It’s a silly title because Elie isn’t really a soldier anymore. He is – or will be – when his country needs him and for about a month a year, when the country calls him to train and be prepared.
But mostly, he’s a husband, a son, a student, a security guard, a friend, a brother, a grandson, nephew, and cousin. And, a few days ago, he became a father, so I hope, given the name of the blog, he’ll forgive me for the silly title…I couldn’t resist.
I’ve been waiting to make this post, trying to decide what and how much. Let’s start with the amazing, and the obvious, given the title – Elie and his wife Lauren have a daughter. She is precious and cute and tiny (she was born at the fine weight of 2.8 kilo… it’s just she looks so tiny to me). I had a chance to hold her only once – they haven’t even come home from the hospital, though I am hoping it will be today.
I can’t post pictures – Amira and Haim didn’t want pictures of their son on the Internet and with all I hear, I agree. Elie and Lauren feel the same way and I’m proud of their decision. I asked if I could post a picture of the baby’s hand…actually, I haven’t even seen her hand yet (she was all wrapped up adorably when I got to see and hold her) but that would be the most that I would post. The world can be a terrible place and it is now Elie and Lauren’s job to protect their precious child.
When Amira and Haim named their son – they honored both families by taking one name from each side. They honored the Sephardi custom of giving their son the name of one grandfather (still living, B”H) and honored the Ashkenazi custom of giving their son the name of a relative who has passed away – in this case, the baby’s grandfather’s father.
Months ago, Elie and Lauren asked us for names of relatives. As Amira said recently, there are planners in the world, and scramblers. I’m a scrambler – proudly inheriting the ability to shove the broom in the closet and put a smile on my face as the first guest walks through the door. I inherited this from my mother (though to be fair, she has turned into a planner as she’s gotten older and I’m hoping I will too), and Amira has inherited this from me.
Those who plan – as Lauren does (she inherited it from her mother who is, without question, the most organized woman in the world and I’m hoping that with more contact, I’ll inherit some of Barbara’s amazing abilities because wow, she and Lauren are infinitely organized). They detail, make lists…and generally know what they are doing.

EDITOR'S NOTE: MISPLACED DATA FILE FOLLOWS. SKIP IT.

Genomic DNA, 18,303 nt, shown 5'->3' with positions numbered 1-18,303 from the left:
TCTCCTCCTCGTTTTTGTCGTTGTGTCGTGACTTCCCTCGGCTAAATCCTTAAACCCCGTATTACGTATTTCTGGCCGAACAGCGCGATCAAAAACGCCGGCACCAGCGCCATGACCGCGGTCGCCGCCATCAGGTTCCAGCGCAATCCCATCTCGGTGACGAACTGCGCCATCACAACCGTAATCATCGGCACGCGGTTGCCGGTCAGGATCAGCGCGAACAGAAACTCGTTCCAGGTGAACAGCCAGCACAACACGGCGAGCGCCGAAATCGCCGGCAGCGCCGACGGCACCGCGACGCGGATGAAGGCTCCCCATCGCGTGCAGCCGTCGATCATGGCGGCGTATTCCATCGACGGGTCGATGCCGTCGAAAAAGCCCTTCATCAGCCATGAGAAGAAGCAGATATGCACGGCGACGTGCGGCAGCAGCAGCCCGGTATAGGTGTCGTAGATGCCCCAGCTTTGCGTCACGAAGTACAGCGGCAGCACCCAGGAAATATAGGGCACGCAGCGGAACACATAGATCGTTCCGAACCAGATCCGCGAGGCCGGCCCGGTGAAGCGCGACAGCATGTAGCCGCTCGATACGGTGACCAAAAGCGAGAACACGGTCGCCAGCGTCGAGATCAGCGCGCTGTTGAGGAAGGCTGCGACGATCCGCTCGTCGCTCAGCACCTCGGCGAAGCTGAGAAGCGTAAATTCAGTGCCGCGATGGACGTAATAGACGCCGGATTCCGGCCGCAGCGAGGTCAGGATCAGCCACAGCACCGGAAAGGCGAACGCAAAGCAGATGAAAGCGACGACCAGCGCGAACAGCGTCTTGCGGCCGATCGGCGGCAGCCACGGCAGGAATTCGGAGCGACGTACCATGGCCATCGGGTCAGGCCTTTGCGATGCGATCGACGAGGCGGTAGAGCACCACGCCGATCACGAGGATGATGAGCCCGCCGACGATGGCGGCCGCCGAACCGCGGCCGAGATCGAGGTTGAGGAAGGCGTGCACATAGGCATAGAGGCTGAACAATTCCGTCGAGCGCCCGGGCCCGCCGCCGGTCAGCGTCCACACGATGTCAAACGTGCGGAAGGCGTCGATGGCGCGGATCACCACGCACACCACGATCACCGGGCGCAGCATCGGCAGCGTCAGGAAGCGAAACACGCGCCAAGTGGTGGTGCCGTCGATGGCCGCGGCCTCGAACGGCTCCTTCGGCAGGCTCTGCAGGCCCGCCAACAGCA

We scramblers…yeah, me…we scramble at the last minute. The wonderful part about being a scrambler is the amazing pressure it puts on you….no wait, that isn’t the amazing part…there must be something good about being a scrambler…maybe I’ll make that a separate post…
Well, anyway, after the baby was born, we got ourselves together and gave them some names. One of the names has haunted me for 28 years and it was the name they chose to give their daughter.
In 1944, the Germans came to a small town in Hungary and took my mother-in-law’s family away… away to Auschwitz and the promise that they would be part of history, part of a great and horrible Holocaust, a final solution to rid the world of the Jewish people.
Among those who were taken, was the youngest sister, Gavriella. While my mother-in-law and her older sister miraculously survived, Gavriella, their parents, grandparents, aunts, uncles, many cousins, an older brother and his wife, and others…never returned.
When Amira was born, Gavriella’s name was the first my mother-in-law mentioned, and then she said we shouldn’t use the name. Gavriella died very young and there are those that say you shouldn’t name a baby after someone who died young. We honored her request, though I kept thinking that we shouldn’t lose Gavriella for the future, that we had to bring her with us.Paula Stern
About the Author: Paula R. Stern is CEO of WritePoint Ltd., a leading technical writing company in Israel. Her personal blog, A Soldier's Mother, has been running for more than 5 years. She lives in Maale Adumim with her husband and children, a dog, too many birds, and a desire to write.The author's opinion does not necessarily reflect the opinion of The Jewish Press.
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